Brief Overview of the B-17 Bomber

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  2. November 11, 2012 11:31 pm

The B-17 Bomber – a Brief overview

The B-17 bomber has been in the air since 1935. It weighed in the range of 36,000 pounds empty and had a flight range of 2,100 miles. The average air speed was about 300 miles per hour. This innovative design had steam roller construction and introduced piped oxygen for the crews as well as turbo super chargers for its air cooled engines.

The B-17 was a precision bomber at a maximum height of 30,000 feet or less but was definitely a combat plane at any level. The B-17 was designed to carry a bomb load of 3.5 tons, loaded and released in a perfectly stacked formation. The bomb load was made up of general purpose demolition bombs with an impact velocity of as much as 750 miles per hour which could not only pierce through armored plate, but destroy any factory or target on the ground.

Each B-17 bomber was designed to carry a crew of ten men, including the pilot, co-pilot, bombadier, navigator, engineer, tail gunner, waist gunner, radio man, photographer gunner, ball turret gunner and tail gunner. Together, the crew operated this war machine with a firepower of a dozen or more high rate 50 caliber machine guns. The ball turret gunner in the belly of the plane had the tightest area to work in. In fact, the area was so tight, that the brave soldier in this particular position could not wear a parachute because of the limited space.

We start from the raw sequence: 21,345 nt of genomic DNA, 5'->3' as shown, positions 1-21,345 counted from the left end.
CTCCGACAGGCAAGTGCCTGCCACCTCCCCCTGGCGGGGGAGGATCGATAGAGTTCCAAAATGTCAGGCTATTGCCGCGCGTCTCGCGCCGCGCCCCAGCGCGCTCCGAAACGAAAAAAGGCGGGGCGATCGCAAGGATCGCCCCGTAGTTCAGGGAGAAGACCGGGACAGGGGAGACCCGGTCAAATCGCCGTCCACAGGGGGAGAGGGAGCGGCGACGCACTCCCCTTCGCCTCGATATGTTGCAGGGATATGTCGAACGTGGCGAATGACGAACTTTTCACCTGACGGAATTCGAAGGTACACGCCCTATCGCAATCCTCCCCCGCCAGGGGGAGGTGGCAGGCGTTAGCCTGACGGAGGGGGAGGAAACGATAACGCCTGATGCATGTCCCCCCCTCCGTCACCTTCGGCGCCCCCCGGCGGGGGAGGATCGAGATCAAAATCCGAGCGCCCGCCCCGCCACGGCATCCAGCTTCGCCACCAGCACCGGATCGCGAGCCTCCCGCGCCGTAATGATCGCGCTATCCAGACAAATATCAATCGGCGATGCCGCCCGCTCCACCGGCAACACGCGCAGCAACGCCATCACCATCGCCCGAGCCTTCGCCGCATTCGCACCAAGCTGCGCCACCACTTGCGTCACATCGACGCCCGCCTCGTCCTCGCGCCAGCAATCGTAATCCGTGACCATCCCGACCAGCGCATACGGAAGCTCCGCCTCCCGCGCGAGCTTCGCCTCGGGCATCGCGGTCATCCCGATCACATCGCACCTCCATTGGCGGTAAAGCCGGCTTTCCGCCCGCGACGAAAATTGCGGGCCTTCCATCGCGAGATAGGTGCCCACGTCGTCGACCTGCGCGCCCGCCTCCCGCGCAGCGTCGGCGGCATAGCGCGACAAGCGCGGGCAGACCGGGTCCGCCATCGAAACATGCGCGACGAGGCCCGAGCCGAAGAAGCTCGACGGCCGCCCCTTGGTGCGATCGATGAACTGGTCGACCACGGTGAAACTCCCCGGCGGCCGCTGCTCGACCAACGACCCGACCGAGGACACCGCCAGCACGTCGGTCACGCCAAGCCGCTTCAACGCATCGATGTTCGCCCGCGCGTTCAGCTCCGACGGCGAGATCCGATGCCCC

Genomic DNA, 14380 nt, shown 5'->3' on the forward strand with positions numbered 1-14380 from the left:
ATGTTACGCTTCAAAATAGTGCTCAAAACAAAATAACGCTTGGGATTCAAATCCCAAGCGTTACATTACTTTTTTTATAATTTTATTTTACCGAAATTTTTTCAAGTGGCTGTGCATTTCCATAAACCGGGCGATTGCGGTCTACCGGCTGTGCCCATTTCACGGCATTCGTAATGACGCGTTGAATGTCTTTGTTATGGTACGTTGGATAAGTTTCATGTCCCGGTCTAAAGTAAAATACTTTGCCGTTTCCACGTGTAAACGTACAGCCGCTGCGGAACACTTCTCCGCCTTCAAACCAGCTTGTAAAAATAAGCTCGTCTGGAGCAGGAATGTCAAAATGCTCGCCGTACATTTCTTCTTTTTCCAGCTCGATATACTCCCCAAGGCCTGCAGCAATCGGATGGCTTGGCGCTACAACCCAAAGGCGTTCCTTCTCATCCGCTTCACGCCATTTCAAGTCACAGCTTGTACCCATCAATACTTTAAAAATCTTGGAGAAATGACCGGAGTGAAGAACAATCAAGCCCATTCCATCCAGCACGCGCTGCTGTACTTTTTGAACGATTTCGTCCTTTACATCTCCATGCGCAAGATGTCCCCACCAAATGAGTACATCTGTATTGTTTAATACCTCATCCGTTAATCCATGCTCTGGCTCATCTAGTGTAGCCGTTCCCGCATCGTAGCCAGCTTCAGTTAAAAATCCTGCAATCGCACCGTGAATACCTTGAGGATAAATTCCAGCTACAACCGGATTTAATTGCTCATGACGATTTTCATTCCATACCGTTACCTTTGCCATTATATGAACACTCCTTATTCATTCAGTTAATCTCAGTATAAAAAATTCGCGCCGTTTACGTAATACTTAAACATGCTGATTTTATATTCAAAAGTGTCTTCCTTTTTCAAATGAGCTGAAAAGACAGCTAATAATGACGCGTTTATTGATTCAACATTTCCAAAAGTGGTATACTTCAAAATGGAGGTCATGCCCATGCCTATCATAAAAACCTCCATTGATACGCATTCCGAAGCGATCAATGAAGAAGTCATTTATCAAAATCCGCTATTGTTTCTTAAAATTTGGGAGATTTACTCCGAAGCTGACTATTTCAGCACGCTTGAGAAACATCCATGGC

Before each flight, the crew gathered for a briefing where they were told where they were going, (mission), the route to target, and where to drop the payload. Over 13,000 B-17 bombers were manufactured and over 9,000 of them were lost, 90% of those over Europe. It was certainly no treat to fly in these machines, as the temperature inside the cabin was about –60F and all of the men were dressed in flight suits which did not provide much warmth.

Most of the B-17 bombers flew in a pack of 18 planes, with an escort. During each briefing before flight, the crew was reminded that if they went down behind enemy lines that they were to destroy the plane and all equipment, and if captured, only to provide name rank and serial number.

One really interesting fact is that most of these planes were built by women, as all of the men overseas fighting. Women had the patience for all of the fine wiring details and special touches that made these planes dependable and solid. Women were happy to contribute to the war effort and building the B-17 gave them plenty of work to do while their men were away at war.

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